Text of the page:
Finance Minister Jim Flaherty’s budget has small boosts for training programs helping Canadians with intellectual disabilities get to work.
OTTAWA—Job training for Canadians with intellectual disabilities will receive a modest boost in cash from Ottawa, but experts say the money will go a long way.
The 2014 federal budget, tabled by Finance Minister Jim Flaherty on Tuesday, includes $26.4 million over four years to help expand two training programs connecting Canadians with intellectual disabilities and employers.
The funding includes $15 million over three years for the Canadian Association for Community Living’s Ready, Willing and Able initiative, encourages employers to hire youth and working-age people with developmental disabilities.
“The assumption is you graduate high school and you go on welfare. That’s the trajectory for people with intellectual disabilities in this country,” said Michael Bach, the executive vice-president of CACL.
“There’s some great examples of programs that are helping people shift into the labour market, but (they are) small scale. So what we want to do use this initiative to scale up what we know works by tapping the leadership of employers.”
The initiative recently signed a partnership with wholesale giant Costco and their 20 stores in the GTA. The federal funding will help connect another 1,200 people with jobs over the next three years, Bach said.
The budget also commits $11.4 million over four years to support vocational training for Canadians with Autism Spectrum Disorder. The joint initiative from the Sinneave Family Foundation and Autism Speaks Canada helps approximately 1,200 youth a year at vocational training centres across Canada.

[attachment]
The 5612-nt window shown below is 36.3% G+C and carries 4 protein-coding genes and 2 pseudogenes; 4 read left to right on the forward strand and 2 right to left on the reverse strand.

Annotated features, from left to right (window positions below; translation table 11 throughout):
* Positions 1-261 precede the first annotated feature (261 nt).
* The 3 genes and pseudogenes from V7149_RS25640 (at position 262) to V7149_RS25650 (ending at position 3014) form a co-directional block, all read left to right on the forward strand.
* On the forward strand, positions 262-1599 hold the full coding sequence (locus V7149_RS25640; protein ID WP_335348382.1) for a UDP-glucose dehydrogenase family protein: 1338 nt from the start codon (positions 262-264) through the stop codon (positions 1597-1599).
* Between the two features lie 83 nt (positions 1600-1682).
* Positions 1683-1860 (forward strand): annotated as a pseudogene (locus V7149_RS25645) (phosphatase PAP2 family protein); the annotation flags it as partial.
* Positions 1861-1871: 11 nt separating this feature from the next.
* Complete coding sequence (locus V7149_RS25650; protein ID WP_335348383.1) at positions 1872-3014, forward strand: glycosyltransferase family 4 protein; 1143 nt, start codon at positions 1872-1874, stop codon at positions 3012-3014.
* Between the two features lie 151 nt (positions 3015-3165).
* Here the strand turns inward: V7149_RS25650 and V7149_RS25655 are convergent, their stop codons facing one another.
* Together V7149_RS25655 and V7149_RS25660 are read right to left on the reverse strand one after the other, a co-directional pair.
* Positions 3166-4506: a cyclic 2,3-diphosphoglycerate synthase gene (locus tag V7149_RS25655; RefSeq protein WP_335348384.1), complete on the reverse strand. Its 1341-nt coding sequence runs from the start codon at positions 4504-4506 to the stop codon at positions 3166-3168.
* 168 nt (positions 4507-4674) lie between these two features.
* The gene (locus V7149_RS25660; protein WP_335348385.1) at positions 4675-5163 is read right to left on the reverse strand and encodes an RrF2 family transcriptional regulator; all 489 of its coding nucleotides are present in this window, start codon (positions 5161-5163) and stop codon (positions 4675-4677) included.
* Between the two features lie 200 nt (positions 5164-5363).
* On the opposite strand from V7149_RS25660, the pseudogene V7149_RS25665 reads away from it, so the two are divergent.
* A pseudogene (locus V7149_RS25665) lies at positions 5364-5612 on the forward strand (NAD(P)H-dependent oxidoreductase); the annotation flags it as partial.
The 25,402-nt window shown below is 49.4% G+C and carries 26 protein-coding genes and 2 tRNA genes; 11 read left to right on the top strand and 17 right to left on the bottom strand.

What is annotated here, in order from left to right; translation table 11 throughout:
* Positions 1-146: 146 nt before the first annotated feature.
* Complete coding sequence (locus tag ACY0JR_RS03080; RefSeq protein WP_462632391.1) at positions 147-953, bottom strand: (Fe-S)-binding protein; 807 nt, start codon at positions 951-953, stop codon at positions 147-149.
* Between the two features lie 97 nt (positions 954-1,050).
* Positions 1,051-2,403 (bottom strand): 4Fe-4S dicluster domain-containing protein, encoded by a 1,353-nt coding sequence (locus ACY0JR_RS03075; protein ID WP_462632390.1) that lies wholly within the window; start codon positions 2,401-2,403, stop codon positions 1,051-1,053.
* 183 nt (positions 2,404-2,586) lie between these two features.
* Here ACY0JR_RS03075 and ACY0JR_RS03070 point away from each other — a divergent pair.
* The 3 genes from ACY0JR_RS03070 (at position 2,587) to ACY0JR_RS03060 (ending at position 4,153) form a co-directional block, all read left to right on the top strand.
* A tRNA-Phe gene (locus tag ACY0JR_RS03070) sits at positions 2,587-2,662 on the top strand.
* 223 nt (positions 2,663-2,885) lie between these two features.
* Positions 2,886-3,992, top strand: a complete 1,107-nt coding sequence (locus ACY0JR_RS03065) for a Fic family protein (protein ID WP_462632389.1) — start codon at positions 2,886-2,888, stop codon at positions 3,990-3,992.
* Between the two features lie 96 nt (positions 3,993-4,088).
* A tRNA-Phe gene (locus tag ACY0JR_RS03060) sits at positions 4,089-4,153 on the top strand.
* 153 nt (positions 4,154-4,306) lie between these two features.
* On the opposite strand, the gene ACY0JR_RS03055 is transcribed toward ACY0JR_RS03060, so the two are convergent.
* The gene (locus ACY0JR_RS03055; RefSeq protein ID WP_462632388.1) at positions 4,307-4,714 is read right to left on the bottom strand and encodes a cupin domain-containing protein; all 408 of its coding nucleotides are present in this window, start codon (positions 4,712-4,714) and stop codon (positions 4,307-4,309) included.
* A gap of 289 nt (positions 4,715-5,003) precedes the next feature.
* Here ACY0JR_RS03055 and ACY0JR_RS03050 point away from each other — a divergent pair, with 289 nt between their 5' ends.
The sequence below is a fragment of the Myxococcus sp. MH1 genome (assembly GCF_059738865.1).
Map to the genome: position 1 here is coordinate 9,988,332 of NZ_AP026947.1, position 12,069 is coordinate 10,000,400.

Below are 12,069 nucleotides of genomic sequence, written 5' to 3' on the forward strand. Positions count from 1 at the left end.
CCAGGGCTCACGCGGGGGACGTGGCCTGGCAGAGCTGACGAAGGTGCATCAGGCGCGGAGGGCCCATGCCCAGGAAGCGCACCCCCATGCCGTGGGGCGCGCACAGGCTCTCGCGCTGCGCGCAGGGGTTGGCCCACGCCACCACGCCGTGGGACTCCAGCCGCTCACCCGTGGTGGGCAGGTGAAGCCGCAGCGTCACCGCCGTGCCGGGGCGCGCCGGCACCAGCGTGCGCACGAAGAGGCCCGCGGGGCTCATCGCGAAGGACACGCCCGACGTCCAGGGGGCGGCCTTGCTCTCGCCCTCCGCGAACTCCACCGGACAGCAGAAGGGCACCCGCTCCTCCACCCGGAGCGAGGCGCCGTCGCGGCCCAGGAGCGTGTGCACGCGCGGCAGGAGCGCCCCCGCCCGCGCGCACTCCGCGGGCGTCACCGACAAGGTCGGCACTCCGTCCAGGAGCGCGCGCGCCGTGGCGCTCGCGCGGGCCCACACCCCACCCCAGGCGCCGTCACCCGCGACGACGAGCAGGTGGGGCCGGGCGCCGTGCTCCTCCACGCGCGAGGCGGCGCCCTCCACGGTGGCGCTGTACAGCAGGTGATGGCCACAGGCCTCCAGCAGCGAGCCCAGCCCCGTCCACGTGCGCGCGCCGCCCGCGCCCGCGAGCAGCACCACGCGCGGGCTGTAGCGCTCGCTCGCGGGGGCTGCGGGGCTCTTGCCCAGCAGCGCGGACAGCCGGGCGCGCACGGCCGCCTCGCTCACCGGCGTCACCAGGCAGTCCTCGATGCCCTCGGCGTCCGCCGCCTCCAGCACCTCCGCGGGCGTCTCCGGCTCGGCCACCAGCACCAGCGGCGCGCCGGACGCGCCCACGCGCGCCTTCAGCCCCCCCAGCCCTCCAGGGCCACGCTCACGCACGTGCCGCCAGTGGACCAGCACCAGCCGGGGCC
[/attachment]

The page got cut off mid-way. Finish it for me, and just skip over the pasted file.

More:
Richard Burelle, the executive director of Autism Society Canada, said people with ASD often face initial barriers that, once overcome, lead to a “win-win” for both employer and employee.
“Imagine going to a job interview and not being able to look at the interviewer in the eye,” Burelle said. “For sure you’re not going to get past that stage. So we need to help educate the employer, let them know that these people, if you give them the right environment, they will flourish and they will help your company flourish.”
A Star series on the challenges facing youth and adults with autism estimated at least 100,000 adults have ASD in Ontario, including as many as 20,000 in their 20s.
Carole Ann MacDonald, a high-functioning adult with autism, said she was grateful that the government was putting money toward the autism community in an otherwise tight budget.
“We’ve been waiting a long time as a community for this type of funding,” she said.
MacDonald said she would like to see more funding to help individuals who don’t necessarily need just vocational training, but broader classes to improve their skills to make themselves more marketable.
For example, MacDonald said, she would like to take a social skills class to help her get a promotion.
“Right now I’m a teacher and I want to become a vice-principal. So I would love to take a course on how to improve my communication so that I can be a better communicator so I could possibly be considered for a promotion.”
Margaret Spoelstra, the executive director of Autism Ontario, said she hoped the money will encourage employers to hire people on the autism spectrum.
“Having those dollars available allows us to provide that type of training that is necessary to help those individuals be competitive in getting jobs,” she said.
“So many people — young people — with autism spectrum disorder graduate from high school straight to the couch at home,” she said. “It’s lost opportunities for them.”